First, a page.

I want a Wi-Fi to stereo out adapter

Gordon Mohr gojomo@usa.net
Mon, 20 Aug 2001 14:00:01 -0700


Dan Kohn writes:
> Here's a simple enough product I would like to buy, that doesn't
> currently seem to exist.  I want a network sound receiver (NSR) that I
> can hook up to the stereo systems in my living room, bedroom, and
> office.  I would use then use the NSRs to play MP3s from my laptop
> without having to hook up cables.  The NSR would consist of a standard
> 1/8" male stereo jack or RCA male stereo jacks (i.e., stereo out) and an
> 802.11b Wi-Fi adapter (for sound in, using UDP/IP).

I suspect such a product is inevitable, because I completely
buy the idea that 802.11b is in an adoption tornado which will
continue to drive down costs and drive up capabilities.

> With the NSR, I'd like bundled a piece of Windows software that allows
> me to direct my sound output to any of NSR on the network.  You'd want
> to do password protection for security (especially if you're going to
> potentially enable access from any Internet-connected sound source), but
> the NSR could be quite simple.

Having the NSR(s) as generic sound-output sinks would be a nice 
lowest-common-denominator capability, but would probably result
in a wasteful (and potentially sound-degrading) process like:

  MP3->WinAmp->uncompressed-audio->NSR-software->
   compressed-audio->802.11b-airwaves->NSR->
    uncompressed-audio->RCA-jacks

The NSR might have enough capability that it should really
become a remote MP3 cache-and-player. Hell, why not make it 
a full windows PC, running a slaved WinAmp -- you get the UI 
you want, the MP3s get shuffled around behind the scenes 
automagically.

That is, what you *really* want might be:

  - a brick PC with...
    - nice audio and video chips/outputs
    - 256MB+ RAM
    - no hard drive, CDrom, or disk drive
    - 802.11b, capable of operating as access point, client,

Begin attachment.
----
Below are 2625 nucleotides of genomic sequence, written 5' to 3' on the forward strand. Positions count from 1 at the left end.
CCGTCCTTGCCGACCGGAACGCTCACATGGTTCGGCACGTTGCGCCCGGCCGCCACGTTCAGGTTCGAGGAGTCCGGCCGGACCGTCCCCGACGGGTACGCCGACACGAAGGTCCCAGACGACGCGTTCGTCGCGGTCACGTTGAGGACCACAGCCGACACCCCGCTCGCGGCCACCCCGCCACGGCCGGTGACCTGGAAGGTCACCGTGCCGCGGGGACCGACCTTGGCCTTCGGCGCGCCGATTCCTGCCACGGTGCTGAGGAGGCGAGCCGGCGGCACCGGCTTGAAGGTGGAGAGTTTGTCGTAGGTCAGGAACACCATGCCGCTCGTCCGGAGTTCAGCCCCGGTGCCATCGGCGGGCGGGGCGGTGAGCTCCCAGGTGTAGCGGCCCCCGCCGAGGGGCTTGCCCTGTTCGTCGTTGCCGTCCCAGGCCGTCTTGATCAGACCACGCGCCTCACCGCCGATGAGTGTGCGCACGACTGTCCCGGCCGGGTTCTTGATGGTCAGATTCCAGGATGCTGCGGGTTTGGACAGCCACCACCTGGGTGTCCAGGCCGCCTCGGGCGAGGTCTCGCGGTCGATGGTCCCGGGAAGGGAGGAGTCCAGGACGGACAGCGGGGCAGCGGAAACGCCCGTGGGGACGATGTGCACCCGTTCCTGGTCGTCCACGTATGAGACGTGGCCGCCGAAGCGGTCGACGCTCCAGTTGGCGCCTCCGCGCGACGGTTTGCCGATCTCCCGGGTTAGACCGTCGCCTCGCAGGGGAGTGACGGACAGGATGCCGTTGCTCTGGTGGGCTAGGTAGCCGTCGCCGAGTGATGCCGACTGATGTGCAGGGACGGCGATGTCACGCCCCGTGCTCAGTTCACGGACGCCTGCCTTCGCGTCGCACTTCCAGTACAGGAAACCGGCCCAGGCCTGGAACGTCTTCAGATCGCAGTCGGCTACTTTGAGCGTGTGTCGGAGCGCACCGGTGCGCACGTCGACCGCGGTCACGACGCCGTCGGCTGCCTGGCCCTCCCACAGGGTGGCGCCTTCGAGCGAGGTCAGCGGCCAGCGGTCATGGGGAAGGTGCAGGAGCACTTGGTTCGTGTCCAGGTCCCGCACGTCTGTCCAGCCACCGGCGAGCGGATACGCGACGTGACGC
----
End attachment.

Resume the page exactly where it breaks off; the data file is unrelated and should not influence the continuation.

or ad-hoc

Hell, make the 802.11b capable of doing all those roles at 
once, with multiple networks, simultaneously. (That's a
simple matter of software, right?)

Now, the only external controls on this brick should be to
set "who it listens to for commands/new software inserts". 
This could take the form of luggage-lock style numeric 
tumblers (for the retro-tactile) or some other single-touch 
configuration plate (Google query: "Resurrecting Duckling").
An external reset button always restores the brick to
factory-shipping state.

Shouldn't such a beast be possible, in volume, for under 
$200?

With one package of software, this is Dan's desired NSR.

With another, it's a windowsill node for neighborhood
resource-sharing networks, which route around ISP 
terms-of-service and filtering.

- Gordon
____________________________ 
Gordon Mohr - gojomo@usa.net 
 Personal - http://xavvy.com 













    

> Note that Bluetooth originally planned to offer this, but Bluetooth has
> now been declared dead.
> http://news.cnet.com/news/0-1270-210-6832075-1.html
> 
> There are several offerings in this space using HomePNA, proprietary 2.4
> GHz signaling, and USB, but nothing Wi-Fi based yet.
> http://music.cnet.com/music/0-1566073-7-4718183.html
> 
> - dan
> --
> Dan Kohn <mailto:dan@dankohn.com>
> <http://www.dankohn.com/>  <tel:+1-650-327-2600>
> 
> 
> 
> http://xent.com/mailman/listinfo/fork
>